Spaceship of the Imagination Energia Buran to Venus
Originally uploaded by the lost main line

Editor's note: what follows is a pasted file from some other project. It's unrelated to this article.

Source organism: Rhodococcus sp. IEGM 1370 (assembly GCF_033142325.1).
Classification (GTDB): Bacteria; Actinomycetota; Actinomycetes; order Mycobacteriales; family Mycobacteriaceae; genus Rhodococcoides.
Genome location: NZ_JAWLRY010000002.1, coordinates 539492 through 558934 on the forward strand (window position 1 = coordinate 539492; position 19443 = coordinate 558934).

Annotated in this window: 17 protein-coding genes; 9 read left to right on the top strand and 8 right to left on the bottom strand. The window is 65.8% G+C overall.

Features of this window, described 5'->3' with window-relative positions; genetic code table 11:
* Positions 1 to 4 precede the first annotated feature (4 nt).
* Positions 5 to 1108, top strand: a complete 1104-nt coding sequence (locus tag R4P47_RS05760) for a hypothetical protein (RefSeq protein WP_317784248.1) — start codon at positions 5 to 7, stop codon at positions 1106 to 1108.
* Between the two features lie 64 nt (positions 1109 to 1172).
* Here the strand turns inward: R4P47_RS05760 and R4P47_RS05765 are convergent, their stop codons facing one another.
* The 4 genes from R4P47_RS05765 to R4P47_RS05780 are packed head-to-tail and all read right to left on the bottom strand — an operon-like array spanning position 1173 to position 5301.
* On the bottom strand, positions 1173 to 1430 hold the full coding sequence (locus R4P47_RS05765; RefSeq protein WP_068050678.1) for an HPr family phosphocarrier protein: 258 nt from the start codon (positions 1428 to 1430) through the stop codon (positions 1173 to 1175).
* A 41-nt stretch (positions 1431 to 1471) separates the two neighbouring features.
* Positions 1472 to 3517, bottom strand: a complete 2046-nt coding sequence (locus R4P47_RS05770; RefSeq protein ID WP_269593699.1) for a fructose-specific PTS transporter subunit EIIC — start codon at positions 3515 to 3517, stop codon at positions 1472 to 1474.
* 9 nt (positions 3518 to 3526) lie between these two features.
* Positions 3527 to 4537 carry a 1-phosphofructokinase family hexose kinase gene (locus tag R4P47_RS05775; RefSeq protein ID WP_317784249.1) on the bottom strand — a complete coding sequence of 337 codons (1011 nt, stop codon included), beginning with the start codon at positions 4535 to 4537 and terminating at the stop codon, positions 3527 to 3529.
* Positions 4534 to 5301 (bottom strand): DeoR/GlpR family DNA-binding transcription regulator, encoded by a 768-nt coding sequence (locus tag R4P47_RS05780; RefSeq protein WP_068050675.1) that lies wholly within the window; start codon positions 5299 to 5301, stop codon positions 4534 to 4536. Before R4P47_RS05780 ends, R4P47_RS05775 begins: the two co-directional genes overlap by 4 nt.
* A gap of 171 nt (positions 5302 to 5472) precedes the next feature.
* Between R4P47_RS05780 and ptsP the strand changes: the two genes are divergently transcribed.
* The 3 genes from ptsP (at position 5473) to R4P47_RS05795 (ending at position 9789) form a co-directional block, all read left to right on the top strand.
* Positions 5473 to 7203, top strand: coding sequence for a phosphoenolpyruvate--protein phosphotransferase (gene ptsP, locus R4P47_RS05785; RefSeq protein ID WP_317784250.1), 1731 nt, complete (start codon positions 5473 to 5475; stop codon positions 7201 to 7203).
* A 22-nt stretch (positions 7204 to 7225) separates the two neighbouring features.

The Russian Buran space shuttle seems superficially similar to the NASA shuttle but it is really quite different. Buran and the Energia rocket that launches it are quite separate and Buran's engines are not used in the launch. Energia was designed not just to launch the shuttle to Low Earth Orbit, but also to launch heavy payloads to the Moon and beyond so it could easily send Buran to Venus, the closest of all planets to the Earth. The advantages of using a shuttle to enter in Venus’s thick atmosphere are obvious, but Buran wouldn’t survive a landing on Venus’s surface where the temperature is hot enough to melt lead and the pressure is ninety times that of Earth so the shuttle would come to rest high in the atmosphere supported by balloons. Even without the balloons Buran wouldn’t reach the surface but float a few kilometres up in Venus’s thick atmosphere. Getting back to Earth would be impossible without another launcher so before Buran left Earth an empty Energia with a fuel processing unit would be sent to Venus. The Energia would naturally float on Venus and would be supported by a balloon when its tanks were full. Buran would only be launched when the processing was complete. On Venus Buran would rendezvous with Energia and deploy a balloon which would lift the two of them high into the atmosphere ready for launch. While on Venus Buran could release remotely controlled landers to explore the surface and collect geological specimens for return to Earth. The journey from Earth to Venus would take 4 months; Buran would stay 14 months on the Venus, and finally return to Earth two years after its departure. With just two shuttles a mission could be sent at every launch window, enough to maintain a permanent base on Venus with tours of duty of four years, not unlike what was expected of sailors in the great age of sail, or two years if the base was left unmanned between shuttles.